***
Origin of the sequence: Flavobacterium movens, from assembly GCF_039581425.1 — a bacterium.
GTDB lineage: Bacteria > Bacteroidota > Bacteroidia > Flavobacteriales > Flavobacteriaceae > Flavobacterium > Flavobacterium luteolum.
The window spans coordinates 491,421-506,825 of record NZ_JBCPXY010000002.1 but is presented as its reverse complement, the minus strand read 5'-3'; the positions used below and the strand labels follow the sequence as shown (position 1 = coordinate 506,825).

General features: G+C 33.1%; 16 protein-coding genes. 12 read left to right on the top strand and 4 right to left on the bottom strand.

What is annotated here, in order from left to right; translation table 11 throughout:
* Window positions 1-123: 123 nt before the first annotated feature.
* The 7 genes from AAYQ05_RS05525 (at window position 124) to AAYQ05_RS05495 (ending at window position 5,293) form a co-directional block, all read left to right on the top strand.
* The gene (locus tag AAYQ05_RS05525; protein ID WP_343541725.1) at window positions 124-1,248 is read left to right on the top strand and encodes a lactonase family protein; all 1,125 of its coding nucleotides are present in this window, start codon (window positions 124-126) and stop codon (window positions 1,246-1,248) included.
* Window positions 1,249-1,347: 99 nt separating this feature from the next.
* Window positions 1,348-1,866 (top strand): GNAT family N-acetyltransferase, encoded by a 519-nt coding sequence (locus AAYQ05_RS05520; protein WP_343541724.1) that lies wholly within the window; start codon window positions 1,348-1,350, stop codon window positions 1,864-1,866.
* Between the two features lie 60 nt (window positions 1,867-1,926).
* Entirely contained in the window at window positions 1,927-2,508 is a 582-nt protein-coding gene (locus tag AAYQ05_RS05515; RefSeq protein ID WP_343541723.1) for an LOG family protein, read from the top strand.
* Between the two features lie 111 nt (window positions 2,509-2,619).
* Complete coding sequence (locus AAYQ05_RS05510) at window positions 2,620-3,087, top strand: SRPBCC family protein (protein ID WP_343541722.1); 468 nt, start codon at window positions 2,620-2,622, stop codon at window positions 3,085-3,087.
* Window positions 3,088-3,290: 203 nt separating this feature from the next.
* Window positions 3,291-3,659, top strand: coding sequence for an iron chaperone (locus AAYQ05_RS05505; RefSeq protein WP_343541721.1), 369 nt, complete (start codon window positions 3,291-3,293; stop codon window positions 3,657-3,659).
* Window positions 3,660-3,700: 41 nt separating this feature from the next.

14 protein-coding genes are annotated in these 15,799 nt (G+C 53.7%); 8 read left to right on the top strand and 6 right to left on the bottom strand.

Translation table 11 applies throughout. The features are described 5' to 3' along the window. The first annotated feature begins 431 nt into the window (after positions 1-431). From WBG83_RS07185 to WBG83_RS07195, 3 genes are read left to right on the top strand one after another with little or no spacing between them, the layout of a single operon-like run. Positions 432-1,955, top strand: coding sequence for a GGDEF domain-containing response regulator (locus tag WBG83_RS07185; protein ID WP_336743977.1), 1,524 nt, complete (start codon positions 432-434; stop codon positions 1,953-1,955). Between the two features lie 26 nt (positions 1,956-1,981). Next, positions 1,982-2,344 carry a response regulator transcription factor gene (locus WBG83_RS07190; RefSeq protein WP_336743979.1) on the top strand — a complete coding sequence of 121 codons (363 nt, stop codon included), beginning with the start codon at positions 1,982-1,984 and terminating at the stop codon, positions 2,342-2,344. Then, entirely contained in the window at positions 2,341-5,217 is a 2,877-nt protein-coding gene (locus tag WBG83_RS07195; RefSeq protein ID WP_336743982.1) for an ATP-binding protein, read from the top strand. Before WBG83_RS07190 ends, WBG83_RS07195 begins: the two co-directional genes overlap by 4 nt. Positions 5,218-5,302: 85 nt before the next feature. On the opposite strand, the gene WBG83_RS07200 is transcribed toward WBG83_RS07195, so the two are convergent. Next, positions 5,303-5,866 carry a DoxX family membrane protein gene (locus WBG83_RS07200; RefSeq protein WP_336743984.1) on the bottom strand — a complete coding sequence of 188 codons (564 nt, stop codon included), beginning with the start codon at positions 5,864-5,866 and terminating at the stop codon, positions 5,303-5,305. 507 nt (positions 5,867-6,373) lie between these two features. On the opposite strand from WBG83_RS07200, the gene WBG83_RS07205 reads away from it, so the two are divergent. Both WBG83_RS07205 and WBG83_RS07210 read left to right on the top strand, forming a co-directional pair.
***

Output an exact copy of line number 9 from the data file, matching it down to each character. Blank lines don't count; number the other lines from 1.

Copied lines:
* Window positions 1,249-1,347: 99 nt separating this feature from the next.